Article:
“Before, my animals would just range freely. When the weather suddenly changed, with cold winds, ice or rain, they would get sick, often they would die, and I would have no way of making any income. I couldn’t afford to replace a lost llama, and my flock got smaller and smaller.”

    With the shelter, now the family can easily bring the herd inside for protection from the elements when needed.

    2. Rainwater storage, irrigation and water pumps and troughs:

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    Photovoltaic water pump and trough for livestock

    With erratic and unreliable rainfall, mountainous areas in Peru and Bolivia often go for periods of time where water is scarce. With the implementation of rainwater harvesting systems like this one is Nunõa, Peru, water can be collected and stored. Irrigation pipes are connected to the reservoirs, ensuring the surrounding ground remains green for grazing.  In Jesús de Machaca, the installation of photovoltaic water pumps and troughs means that livestock have access to fresh water all year round.

    “We didn’t believe it would work at first” Dalia Condori, a member of the local council told us, “but now it has brought water and a better life for so many”

    3. Breeding pens:

    We’ve seen them patch-worked into the countryside of the United Kingdom for centuries:

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    Rainwater harvesting and irrigation system and stone-wall breeding pens

    Dry-stone wall enclosures that hem-in herds, divide open grassland and mark boundary lines; but this simple method of livestock separation has only been introduced fairly recently to communities in the Nunõa district, near Sicuani in southern Peru. Enabling farmers to isolate certain alpacas from the rest of the herd allows for selective and planned breeding of the healthiest animals, in turn producing the highest quality wool fleece, returning a better price at market. It also means that young alpacas can be nurtured and protected for longer periods of time before being released to roam freely with the herd, thus boosting their fitness and increasing their chances of survival.

    4. Market access and product diversification:

    In the remote villages of upland Bolivia, getting a fair price for llama wool is tough – individual farmers can only sell for whatever the going price in the local area is, even though this may be much lower than what the fleece is actually worth. Practical Action is working with farming communities to create co-operative groups that can work together to access bigger markets for their products, and demand a higher, fairer price.  Llama farmers like Andrés are also encouraged to diversify their products in order to make a better income. Andrés, who has won multiple awards for his spinning and wool-product work, also makes and paints traditional Bolivian clay figures to sell at the tourist markets.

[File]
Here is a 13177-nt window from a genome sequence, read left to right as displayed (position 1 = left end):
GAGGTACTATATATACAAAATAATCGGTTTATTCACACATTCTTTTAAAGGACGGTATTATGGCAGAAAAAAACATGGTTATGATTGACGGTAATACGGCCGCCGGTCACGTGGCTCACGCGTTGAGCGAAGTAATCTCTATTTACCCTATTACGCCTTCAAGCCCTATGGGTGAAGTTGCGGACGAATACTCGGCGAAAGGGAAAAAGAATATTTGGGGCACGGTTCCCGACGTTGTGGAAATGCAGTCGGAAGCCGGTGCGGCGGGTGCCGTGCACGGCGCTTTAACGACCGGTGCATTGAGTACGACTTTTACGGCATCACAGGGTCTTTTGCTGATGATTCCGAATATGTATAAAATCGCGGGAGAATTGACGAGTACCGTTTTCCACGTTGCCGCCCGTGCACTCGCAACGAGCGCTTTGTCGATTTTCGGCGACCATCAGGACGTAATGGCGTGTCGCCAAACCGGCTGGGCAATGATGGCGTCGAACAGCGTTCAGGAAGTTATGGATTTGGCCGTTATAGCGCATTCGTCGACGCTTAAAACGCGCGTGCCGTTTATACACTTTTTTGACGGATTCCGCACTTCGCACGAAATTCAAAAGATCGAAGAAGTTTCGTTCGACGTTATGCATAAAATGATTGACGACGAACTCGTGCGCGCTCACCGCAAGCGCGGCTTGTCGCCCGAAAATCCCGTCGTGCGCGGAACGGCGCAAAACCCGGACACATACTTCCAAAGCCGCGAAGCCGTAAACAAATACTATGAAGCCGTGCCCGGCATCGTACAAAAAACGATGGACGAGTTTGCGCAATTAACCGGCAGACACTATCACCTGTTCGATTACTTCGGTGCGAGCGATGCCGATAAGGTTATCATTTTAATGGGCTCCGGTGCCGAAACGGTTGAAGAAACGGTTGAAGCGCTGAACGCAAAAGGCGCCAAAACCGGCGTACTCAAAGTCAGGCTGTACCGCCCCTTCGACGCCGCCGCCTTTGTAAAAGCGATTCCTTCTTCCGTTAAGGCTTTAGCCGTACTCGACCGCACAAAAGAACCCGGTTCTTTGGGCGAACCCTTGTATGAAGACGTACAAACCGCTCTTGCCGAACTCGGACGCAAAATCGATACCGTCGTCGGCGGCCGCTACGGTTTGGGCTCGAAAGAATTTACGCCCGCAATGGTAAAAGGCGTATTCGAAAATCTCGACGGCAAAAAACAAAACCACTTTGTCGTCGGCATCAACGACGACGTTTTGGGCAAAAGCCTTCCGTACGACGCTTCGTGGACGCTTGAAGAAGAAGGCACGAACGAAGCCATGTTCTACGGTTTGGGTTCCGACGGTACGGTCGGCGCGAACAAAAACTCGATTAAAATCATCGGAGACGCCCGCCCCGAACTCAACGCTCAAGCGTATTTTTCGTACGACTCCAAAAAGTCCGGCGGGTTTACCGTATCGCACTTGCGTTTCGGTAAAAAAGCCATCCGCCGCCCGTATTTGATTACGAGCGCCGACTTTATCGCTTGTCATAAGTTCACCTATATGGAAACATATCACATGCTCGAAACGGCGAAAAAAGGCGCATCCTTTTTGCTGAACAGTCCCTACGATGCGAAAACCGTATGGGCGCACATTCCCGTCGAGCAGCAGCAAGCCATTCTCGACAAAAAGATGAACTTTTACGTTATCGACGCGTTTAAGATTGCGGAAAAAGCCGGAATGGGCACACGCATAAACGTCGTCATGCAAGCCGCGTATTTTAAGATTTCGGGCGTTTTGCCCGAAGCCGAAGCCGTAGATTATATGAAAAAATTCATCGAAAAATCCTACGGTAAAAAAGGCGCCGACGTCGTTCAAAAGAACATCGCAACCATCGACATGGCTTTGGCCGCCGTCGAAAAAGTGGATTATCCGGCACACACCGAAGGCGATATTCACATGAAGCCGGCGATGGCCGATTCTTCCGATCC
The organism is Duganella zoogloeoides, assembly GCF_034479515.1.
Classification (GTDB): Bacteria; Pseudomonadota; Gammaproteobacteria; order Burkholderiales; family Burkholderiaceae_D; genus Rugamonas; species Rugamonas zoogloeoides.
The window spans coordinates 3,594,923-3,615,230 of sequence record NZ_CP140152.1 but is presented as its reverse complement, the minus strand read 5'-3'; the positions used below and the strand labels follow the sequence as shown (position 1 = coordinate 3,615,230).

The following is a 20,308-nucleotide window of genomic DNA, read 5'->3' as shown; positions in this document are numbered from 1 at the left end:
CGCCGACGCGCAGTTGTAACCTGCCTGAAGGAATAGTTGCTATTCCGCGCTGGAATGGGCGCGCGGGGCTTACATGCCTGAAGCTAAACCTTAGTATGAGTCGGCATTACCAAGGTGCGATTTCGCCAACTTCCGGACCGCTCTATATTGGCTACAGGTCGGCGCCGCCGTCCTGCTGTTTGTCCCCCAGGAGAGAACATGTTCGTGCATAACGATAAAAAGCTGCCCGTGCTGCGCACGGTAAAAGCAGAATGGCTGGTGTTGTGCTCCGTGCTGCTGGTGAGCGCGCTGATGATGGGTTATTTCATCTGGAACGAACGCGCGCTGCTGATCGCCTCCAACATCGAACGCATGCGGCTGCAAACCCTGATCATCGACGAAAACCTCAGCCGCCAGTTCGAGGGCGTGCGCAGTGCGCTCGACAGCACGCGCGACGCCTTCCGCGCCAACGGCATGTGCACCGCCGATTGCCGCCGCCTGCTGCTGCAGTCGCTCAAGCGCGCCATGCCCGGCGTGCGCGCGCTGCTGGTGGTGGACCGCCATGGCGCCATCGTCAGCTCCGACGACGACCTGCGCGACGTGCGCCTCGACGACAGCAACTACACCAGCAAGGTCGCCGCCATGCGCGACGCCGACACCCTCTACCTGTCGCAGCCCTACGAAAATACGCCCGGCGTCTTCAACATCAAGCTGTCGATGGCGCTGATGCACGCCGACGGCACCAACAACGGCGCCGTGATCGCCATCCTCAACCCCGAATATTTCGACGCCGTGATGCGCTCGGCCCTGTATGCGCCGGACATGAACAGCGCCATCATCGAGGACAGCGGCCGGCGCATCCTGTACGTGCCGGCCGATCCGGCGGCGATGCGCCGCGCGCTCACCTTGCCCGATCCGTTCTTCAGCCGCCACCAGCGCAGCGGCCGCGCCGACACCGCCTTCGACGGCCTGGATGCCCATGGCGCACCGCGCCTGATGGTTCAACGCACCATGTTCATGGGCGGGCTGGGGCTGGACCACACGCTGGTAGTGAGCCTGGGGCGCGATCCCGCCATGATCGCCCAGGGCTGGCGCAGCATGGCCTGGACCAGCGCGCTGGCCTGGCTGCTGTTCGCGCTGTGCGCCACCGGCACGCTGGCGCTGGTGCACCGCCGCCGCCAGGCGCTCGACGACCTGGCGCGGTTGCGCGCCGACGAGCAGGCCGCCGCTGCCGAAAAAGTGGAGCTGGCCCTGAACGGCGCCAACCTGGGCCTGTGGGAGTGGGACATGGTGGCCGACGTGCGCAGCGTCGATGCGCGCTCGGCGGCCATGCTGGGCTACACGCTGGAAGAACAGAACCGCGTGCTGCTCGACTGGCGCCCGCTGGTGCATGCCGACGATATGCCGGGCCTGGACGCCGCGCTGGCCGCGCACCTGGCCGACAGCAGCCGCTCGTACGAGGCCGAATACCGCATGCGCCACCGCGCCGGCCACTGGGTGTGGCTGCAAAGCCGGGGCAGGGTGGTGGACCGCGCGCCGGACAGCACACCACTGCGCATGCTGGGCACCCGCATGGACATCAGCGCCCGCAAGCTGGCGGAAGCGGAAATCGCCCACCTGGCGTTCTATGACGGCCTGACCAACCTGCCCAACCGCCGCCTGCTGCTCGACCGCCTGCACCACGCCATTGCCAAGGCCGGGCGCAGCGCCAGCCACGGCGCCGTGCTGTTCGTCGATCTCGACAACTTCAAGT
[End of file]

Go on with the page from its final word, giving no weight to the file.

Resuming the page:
Llama farmer and artisan Andres showing his tools for sculpting traditional clay figures

    Llama farmer and artisan Andres showing his tools for sculpting traditional clay figures

    5. Training and knowledge:

    Practical Action helps to provide training on basic animal husbandry and wellbeing. Farmers in Jesús de Machaca learn about the right type and quantities of nutritious food, how to administer medication for their llamas when they are sick, and how to maintain the grazing pasture land. The knowledge is then shared between farming communities by Practical Action ‘Promotors’ who help to teach others how to breed and care for their livestock effectively.

    It is vitally important to the families in these areas that the great work that Practical Action is able to do continues. Llamas and alpacas are strong and intelligent and are crucial for the farming communities in Latin America. Access to the tools and knowledge for breeding and looking after their animals provide families with a secure source of income. With just £47 you can help to support a llama farmer in Bolivia by buying a ‘llama lifeline’ Practical Present today.

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  • Fascinated by the Incas


    January 15th, 2015

    I had the good fortune to study ancient history – a subject that fascinates me.  However, my studies only covered classical civilisations so my knowledge of the Incas is minimal.  So when I was in Peru in December and visited some Inca sites, I was enthralled and keen to learn more.  I’m delighted that the BBC has just begun a new series ‘Masters of the Clouds’ which will enable me to do this and especially to consider how technologies of the past can help to deal with modern problems such as climate change and disaster resilience.

    "Pisac006" by Alexson Scheppa Peisino

    “Pisac006” by Alexson Scheppa Peisino

    From the first episode it became clear that the Incas knew a thing or two about climate smart agriculture. They developed complex water harvesting and terracing systems which enabled them to produce enough food to store surpluses in their vast granaries against hard times.  As a result of having a secure food supply the population increased and the Inca empire was able to expand to cover nearly 690,000 square miles – from modern Colombia to Chile.  Practical Action is using similar techniques in the high Andes to support farmers who face low rainfall today as a result of climate change.